George de Mestral, a Swiss amateur mountaineer and inventor (1908—1990), decided to take his dog for a nature hike one lovely summer day in 1948. They both returned covered with burrs. De Mestral inspected one of the burrs under his microscope and was inspired to use the same mechanism for a fastener. His idea met with resistance and even laughter, but the inventor "stuck" by his invention. Together with a weaver from a textile plant in France , de Mestral perfected his hook and loop fastener. By trial and error, he realized that nylon, when processed under infrared light, formed tough hooks for the burr side of the fastener. This finished the design, patented in 1955. The inventor formed Velcro Industries to manufacture his invention. Not long afterward, De Mestral was selling over sixty million yards of Velcro per year. Today it is a multi-million dollar industry.
The name, "velcro," combines two French words, velours ("velvet") and crochet ("small hook"). A velcro fastener comprises two strips made of nylon; one strip is dense with thousands of tiny hooks and the other has tiny loops for the hooks to catch.
From About.com .
Post-it notes may have been a God-send... literally. In the early 1970s, Art Fry was in search of a bookmark for his church hymnal that would neither fall out nor damage the hymnal. Fry noticed that a colleague at 3M, Dr. Spencer Silver, had developed an adhesive that was strong enough to stick to surfaces, but left no residue after removal and could be repositioned. Fry took some of Dr. Silver's adhesive and applied it along the edge of a piece of paper. His church hymnal problem was solved!
Fry soon realized that his "bookmark" had other potential functions when he used it to leave a note on a work file, and co-workers kept dropping by, seeking "bookmarks" for their offices. This "bookmark" was a new way to communicate and to organize. 3M Corporation crafted the name Post-it note for Fry's bookmarks and began production in the late '70s for commercial use.
In 1977, test-markets failed to show consumer interest. However, in 1979 3M implemented a massive consumer sampling strategy, and the Post-it note took off. Today, we see Post-it notes peppered across files, computers, desks, and doors in offices and homes throughout the country. From a church hymnal bookmark to an office and home essential, the Post-it note has colored the way we work.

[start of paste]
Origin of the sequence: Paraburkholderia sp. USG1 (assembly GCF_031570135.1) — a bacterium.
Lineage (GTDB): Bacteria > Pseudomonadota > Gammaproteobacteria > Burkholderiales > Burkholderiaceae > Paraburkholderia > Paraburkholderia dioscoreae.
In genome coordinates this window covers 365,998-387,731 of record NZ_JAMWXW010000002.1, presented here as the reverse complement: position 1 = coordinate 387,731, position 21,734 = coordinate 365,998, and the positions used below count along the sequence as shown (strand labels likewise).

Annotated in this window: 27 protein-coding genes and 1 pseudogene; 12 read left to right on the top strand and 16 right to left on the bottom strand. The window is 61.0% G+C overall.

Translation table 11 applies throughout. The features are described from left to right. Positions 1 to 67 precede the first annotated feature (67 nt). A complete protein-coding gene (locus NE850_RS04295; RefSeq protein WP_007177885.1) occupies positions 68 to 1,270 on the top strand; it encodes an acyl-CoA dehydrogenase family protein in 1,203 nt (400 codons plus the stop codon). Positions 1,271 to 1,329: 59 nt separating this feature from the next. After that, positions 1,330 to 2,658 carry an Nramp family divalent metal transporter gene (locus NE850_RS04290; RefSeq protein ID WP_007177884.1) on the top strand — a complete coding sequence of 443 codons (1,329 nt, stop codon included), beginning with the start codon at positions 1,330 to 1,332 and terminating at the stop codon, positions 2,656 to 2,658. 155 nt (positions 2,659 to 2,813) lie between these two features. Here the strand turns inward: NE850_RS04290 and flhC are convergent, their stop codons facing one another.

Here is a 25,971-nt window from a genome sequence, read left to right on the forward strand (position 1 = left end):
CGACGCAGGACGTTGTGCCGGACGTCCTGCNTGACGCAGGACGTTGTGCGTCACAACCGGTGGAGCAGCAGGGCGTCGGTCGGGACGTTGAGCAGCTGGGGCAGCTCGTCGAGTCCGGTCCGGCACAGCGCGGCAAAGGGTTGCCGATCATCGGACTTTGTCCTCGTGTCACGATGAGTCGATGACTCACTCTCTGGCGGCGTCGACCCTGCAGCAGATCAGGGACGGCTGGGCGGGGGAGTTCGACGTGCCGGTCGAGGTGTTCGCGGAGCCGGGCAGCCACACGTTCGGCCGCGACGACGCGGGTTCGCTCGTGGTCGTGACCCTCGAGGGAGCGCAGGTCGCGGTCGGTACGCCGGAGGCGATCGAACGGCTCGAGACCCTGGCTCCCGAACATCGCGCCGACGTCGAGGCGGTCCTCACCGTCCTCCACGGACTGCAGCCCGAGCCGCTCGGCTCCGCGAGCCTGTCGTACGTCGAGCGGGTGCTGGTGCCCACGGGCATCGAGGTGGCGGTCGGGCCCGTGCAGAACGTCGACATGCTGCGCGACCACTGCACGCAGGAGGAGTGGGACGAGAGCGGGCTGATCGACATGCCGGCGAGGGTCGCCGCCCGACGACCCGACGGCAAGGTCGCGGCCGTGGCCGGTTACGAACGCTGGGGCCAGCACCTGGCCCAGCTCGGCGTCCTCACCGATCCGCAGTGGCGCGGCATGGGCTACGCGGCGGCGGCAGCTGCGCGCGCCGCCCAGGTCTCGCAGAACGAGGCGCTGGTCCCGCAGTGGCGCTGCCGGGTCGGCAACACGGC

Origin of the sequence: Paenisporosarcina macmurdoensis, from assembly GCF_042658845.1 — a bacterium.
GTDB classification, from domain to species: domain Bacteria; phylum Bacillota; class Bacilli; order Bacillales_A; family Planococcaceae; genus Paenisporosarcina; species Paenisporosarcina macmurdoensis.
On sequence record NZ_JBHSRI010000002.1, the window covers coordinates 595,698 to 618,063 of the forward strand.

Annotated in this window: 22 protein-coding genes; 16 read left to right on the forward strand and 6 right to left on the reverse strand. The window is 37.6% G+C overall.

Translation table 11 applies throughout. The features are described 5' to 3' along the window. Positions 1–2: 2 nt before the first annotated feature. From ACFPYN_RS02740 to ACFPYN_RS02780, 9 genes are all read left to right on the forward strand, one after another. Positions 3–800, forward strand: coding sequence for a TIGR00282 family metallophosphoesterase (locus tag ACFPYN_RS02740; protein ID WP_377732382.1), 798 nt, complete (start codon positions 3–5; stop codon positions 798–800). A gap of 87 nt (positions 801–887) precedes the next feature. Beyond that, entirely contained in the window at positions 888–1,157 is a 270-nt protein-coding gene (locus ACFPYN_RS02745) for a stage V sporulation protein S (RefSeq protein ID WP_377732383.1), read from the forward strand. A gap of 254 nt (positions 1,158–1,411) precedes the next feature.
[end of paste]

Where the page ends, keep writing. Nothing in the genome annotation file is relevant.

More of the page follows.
From enotes.com .
The Slinky was invented by Philadelphia engineer Richard T. James in the mid-1940s. The Slinky is a toy made of a steel or plastic coil that tumbles smoothly down a flight of stairs.
It wasn't James's intention to create a toy. The Slinky was actually the result of a failed attempt to produce an anti-vibration device for ship instruments—something that would absorb the shock of waves. When James accidentally knocked one of his steel spirals off a shelf, he saw it literally crawl, coil by coil, to a lower shelf, onto a stack of books, down to the tabletop, and finally come to rest, upright, on the floor.
James' wife, Betty, saw its potential as a toy and named it "slinky." Betty and Richard James founded James Industries in 1948 to market the toy Slinky.
A Floating Bar of Ivory Soap
From About.com: Inventors .
A soap maker at the Procter and Gamble company had no idea a new innovation was about to surface when he went to lunch one day in 1879. He forgot to turn off the soap mixer, and more than the usual amount of air was whipped into the batch of pure white soap that the company sold under the name The White Soap. Fearing he would get in trouble, the soap maker kept the mistake a secret and packaged and shipped the air-filled soap to customers around the country. Soon customers were asking for more "soap that floats." When company officials found out what happened, they turned it into one of the company's most successful products, Ivory Soap.